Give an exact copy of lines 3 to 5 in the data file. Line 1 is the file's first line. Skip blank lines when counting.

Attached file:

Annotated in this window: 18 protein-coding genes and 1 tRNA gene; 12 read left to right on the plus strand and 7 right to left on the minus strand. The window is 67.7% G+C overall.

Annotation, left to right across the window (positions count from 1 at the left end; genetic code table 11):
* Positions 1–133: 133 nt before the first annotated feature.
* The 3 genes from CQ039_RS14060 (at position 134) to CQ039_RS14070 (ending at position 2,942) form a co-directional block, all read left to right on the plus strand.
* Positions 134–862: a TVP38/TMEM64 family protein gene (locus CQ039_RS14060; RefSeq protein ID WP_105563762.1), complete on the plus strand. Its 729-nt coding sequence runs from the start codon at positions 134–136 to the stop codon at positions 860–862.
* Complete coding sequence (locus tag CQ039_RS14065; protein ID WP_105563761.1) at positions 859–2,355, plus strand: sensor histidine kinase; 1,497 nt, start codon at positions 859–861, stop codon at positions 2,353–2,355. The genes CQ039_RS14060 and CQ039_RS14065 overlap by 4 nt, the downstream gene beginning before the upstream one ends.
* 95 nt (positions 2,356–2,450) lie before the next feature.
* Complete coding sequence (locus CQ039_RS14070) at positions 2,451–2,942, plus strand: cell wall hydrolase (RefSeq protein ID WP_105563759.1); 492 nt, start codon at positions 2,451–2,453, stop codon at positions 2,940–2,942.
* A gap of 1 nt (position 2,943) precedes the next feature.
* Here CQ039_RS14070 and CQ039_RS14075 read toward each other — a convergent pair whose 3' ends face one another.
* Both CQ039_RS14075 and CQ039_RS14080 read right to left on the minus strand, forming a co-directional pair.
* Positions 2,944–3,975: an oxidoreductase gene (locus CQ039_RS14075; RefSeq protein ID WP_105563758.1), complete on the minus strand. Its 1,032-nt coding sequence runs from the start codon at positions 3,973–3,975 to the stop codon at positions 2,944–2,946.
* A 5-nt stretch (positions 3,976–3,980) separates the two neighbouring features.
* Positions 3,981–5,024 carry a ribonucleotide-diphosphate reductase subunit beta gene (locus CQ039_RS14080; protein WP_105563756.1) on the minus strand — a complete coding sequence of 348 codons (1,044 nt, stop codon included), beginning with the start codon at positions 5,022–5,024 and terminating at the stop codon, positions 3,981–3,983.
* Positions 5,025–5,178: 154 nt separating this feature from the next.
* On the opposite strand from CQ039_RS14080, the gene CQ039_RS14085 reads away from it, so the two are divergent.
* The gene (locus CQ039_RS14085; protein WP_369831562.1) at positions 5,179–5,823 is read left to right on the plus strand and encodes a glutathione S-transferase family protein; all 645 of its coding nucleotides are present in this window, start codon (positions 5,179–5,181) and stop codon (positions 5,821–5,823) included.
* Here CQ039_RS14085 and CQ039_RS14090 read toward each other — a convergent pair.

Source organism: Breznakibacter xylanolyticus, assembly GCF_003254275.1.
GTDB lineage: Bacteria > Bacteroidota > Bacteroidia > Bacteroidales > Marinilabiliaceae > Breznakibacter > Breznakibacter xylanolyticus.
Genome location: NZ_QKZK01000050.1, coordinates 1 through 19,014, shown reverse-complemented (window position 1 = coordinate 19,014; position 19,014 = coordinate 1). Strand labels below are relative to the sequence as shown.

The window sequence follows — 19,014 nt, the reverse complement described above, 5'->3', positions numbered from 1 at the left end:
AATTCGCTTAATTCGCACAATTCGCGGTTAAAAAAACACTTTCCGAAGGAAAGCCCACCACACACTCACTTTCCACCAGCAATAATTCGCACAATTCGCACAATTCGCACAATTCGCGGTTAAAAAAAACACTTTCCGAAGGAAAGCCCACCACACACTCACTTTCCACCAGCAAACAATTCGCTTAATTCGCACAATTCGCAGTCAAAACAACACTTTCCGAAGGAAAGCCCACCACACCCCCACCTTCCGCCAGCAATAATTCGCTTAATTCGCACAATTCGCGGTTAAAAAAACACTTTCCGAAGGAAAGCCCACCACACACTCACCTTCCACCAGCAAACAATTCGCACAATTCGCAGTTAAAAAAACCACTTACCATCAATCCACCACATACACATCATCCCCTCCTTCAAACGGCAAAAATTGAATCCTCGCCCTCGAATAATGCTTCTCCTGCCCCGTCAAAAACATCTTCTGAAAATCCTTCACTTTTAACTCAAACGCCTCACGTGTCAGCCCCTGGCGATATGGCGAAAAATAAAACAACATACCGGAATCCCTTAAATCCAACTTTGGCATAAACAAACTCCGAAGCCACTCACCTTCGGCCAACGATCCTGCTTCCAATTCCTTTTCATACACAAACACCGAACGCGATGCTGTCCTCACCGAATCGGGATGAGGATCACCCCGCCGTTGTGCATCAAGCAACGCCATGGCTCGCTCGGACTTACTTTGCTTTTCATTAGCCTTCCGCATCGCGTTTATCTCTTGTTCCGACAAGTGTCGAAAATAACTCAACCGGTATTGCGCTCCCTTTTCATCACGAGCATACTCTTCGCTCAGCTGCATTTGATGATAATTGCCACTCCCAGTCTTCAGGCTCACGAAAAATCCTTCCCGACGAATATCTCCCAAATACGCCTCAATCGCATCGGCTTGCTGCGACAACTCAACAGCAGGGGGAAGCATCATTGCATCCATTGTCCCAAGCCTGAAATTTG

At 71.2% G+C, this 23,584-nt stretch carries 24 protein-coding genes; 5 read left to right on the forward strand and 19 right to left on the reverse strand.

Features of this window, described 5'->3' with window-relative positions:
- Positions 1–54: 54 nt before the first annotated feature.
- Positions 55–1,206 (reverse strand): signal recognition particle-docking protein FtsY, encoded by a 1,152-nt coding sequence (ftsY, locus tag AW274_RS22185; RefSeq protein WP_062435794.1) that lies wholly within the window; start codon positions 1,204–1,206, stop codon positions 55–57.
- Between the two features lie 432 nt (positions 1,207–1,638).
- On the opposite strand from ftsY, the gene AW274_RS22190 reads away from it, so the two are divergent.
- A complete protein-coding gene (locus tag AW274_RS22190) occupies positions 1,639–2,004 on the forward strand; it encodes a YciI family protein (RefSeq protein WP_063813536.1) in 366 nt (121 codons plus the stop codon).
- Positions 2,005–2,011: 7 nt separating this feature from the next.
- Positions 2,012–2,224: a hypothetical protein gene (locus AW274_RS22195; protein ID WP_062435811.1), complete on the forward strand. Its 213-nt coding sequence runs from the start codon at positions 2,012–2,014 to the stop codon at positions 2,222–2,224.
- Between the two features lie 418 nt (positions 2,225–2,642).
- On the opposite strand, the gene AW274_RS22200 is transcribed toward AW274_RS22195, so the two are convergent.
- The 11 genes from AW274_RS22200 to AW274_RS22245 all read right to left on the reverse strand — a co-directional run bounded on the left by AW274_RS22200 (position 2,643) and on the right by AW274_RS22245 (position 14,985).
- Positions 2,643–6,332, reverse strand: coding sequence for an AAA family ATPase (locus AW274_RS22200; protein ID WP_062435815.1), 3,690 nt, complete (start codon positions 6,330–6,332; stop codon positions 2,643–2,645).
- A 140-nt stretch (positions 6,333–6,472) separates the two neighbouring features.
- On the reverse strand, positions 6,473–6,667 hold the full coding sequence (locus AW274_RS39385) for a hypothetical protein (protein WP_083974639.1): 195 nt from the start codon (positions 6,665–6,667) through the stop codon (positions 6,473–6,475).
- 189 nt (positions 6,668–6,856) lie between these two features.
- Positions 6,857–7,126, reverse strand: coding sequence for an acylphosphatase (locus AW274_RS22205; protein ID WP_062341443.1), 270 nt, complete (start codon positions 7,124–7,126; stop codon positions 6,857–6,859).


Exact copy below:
* Positions 1–133: 133 nt before the first annotated feature.
* The 3 genes from CQ039_RS14060 (at position 134) to CQ039_RS14070 (ending at position 2,942) form a co-directional block, all read left to right on the plus strand.
* Positions 134–862: a TVP38/TMEM64 family protein gene (locus CQ039_RS14060; RefSeq protein ID WP_105563762.1), complete on the plus strand. Its 729-nt coding sequence runs from the start codon at positions 134–136 to the stop codon at positions 860–862.